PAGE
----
MONEY SUPPLY growth logged a faster pace in May on the back of liquidity-boosting measures from the central bank and the National Government to help the country weather the pandemic’s fallout.

Domestic liquidity or M3, the broadest measure of money supply in an economy, rose by 16.6% year on year in May to P13.7 trillion, quickening from the 16.2% seen in April, data from the Bangko Sentral ng Pilipinas (BSP) showed. M3 picked up by 0.6% month on month.

The growth was mainly driven by demand for credit, the BSP said. Money supply has been growing at a faster rate since March.

Net claims on the central government increased 59.6%, faster than the 45.5% logged in April. This was due to higher domestic borrowings by the National Government, the BSP said.

Meanwhile, domestic claims climbed 16.2% in May, quicker than the 15% the month prior.

Net foreign assets in peso terms also expanded by 12.1%, coming from the 11.9% seen in April.

ING Bank N.V. Manila Senior Economist Nicholas Antonio T. Mapa said the improvement in liquidity came on the back of the government’s local borrowing as well as central bank moves meant to help the financial system amid the crisis.

“Reductions to reserve requirements and the recent repurchase agreement with the national government have all helped bolster liquidity with flows totaling P581 billion by May,” Mr. Mapa said in an e-mail.

The central bank slashed the reserve requirement ratio (RRR) of universal and commercial banks by 200 basis points (bps) to 12% in April in a bid to boost liquidity during the lockdown. This followed the 400 bps in RRR reductions done in 2019.

The Monetary Board has authorized RRR cuts of up to 400 bps this year.

The BSP also bought P300 billion in government bonds through a repurchase agreement with the Bureau of the Treasury in March.

“For the coming months, M3 growth could still pick up amid possible cut in banks’ RRR in the coming months as well as the maturing government securities worth about P100 billion in August,” Rizal Commercial Banking Corp. Chief Economist Michael L. Ricafort said in an e-mail.

Meanwhile, bank lending continued to log a slower growth print in May, with analysts saying credit may pick up in the coming months as the economy gradually reopens.

Outstanding loans disbursed by universal and commercial banks rose 11.3% in May, easing from the 12.7% print in April, the BSP said in a separate statement on Tuesday.

Inclusive of reverse repurchase agreements, bank lending picked up 10.3%, slower than the 10.9% growth the previous month.

Production loans, which made up 87.1% of total lending in May, was the principal driver of growth, even as it expanded by a slower 9.8% versus the 11.1% seen in April.

The BSP said the sustained increase in production loans was driven by the expansion in credit to sectors such as information and communication (24.9%); transportation and storage (20.4%); real estate activities (19.6%), financial and insurance activities (13.9%); and electricity, gas, steam and air-conditioning supply (8.6%). Lending to other sectors also picked up in May except for mining and quarrying (-5.6%), professional, scientific, and technical services (-23.4%), and manufacturing (-3.2%).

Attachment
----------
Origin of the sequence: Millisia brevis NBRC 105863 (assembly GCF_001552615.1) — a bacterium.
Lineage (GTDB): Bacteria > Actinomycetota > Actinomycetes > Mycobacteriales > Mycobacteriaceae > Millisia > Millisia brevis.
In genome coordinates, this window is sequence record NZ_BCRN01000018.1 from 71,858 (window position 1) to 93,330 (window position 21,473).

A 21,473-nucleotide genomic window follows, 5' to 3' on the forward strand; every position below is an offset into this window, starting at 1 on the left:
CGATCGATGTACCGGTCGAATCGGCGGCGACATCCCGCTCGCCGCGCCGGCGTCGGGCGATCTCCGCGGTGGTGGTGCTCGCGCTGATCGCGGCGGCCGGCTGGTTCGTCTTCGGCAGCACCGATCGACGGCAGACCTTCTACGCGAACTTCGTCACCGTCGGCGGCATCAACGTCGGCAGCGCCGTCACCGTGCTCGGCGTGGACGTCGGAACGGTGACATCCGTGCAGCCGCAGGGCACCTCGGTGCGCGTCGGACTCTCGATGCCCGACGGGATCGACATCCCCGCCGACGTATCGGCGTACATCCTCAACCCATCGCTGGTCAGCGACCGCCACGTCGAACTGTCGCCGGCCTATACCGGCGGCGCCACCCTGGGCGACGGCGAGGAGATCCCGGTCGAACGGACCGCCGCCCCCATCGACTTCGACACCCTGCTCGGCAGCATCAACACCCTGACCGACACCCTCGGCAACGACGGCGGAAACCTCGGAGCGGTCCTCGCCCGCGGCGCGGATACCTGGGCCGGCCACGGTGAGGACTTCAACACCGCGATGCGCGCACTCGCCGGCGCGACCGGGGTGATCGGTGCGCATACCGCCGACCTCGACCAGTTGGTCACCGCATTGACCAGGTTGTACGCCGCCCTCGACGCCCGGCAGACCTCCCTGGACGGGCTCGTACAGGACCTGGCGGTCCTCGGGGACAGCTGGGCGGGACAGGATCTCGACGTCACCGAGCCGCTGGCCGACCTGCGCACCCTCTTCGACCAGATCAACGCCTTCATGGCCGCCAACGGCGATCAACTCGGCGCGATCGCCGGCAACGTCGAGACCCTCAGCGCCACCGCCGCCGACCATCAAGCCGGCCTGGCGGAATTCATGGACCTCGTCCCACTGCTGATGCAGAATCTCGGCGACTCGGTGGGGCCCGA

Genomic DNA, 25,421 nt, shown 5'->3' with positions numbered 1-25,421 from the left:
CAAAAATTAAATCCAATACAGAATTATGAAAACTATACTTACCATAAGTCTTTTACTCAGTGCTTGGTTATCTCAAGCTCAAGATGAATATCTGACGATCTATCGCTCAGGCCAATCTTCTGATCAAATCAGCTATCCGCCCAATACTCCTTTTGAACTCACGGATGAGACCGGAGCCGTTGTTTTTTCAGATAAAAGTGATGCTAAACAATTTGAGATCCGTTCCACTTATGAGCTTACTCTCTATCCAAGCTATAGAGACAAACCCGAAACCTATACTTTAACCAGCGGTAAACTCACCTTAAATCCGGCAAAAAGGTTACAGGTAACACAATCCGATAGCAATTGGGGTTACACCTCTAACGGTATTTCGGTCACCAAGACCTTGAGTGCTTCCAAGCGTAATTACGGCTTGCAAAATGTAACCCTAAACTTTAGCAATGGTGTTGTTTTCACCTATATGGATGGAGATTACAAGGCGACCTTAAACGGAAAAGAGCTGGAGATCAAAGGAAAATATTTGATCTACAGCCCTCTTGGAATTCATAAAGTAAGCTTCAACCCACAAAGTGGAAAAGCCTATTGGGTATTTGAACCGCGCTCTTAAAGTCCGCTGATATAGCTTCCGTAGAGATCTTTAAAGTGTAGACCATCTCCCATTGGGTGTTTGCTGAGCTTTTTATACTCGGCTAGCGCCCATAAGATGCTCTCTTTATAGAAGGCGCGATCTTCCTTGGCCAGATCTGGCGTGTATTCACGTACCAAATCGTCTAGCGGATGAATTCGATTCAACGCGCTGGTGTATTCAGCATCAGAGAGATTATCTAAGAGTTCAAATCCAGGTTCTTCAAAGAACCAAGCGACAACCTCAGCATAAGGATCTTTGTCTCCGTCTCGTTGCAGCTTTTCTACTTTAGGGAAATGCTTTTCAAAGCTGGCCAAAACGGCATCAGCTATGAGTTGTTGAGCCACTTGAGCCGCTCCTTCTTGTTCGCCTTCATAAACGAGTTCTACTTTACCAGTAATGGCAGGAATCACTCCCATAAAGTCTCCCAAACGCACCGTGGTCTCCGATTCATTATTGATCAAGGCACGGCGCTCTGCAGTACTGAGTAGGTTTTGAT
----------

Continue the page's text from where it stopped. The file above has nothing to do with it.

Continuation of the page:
Consumer loans also saw a slower growth of 30.2% in May from the 33.3% in April amid a slowdown in credit card and motor vehicle loans.

“Amid the challenge of keeping credit flowing to affected businesses and households, the BSP has adopted a range of measures to support bank lending, including a further reduction of the policy rate to complement the various liquidity-enhancing and regulatory measures by the BSP,” the central bank said.

“The BSP reassures the public of its commitment to deploy its full range of instruments to ensure that domestic liquidity and credit remain adequate amid the ongoing coronavirus pandemic,” it added.

The central bank last month slashed benchmark interest rates by 50 bps, bringing the rates on the overnight reverse repurchase, lending and deposit facilities to record lows of 2.25%, 2.75% and 1.75%, respectively.

The BSP said it chose to keep an accommodative stance to support the country amid dimming global economic prospects due to a worsening fallout from the coronavirus pandemic.

The record-low rate environment could encourage borrowers to take out loans from banks to finance business activities and their household needs, RCBC’s Mr. Ricafort said.

“The further reopening of the economy starting June could lead to a corresponding pick up in the demand from loans as more businesses further reopen from lockdowns and more individuals return to work,” he added, saying manufacturing and imports will pick up in the coming months and could bolster loan growth as well.

ING’s Mr. Mapa said the central bank has already done its part in helping the economy as far as monetary policy support is concerned.

“It appears that we are in the situation that no matter how many times BSP may cut policy rates, incomes and consumer confidence will need to be restored or replaced to get the economic engines running once again,” he said.

“[U]nless we get fresh spending measures off the table to “plant the seeds of recovery,” we will be staring at an empty field with no crops or produce to show for it,” Mr. Mapa added. — Luz Wendy T. Noble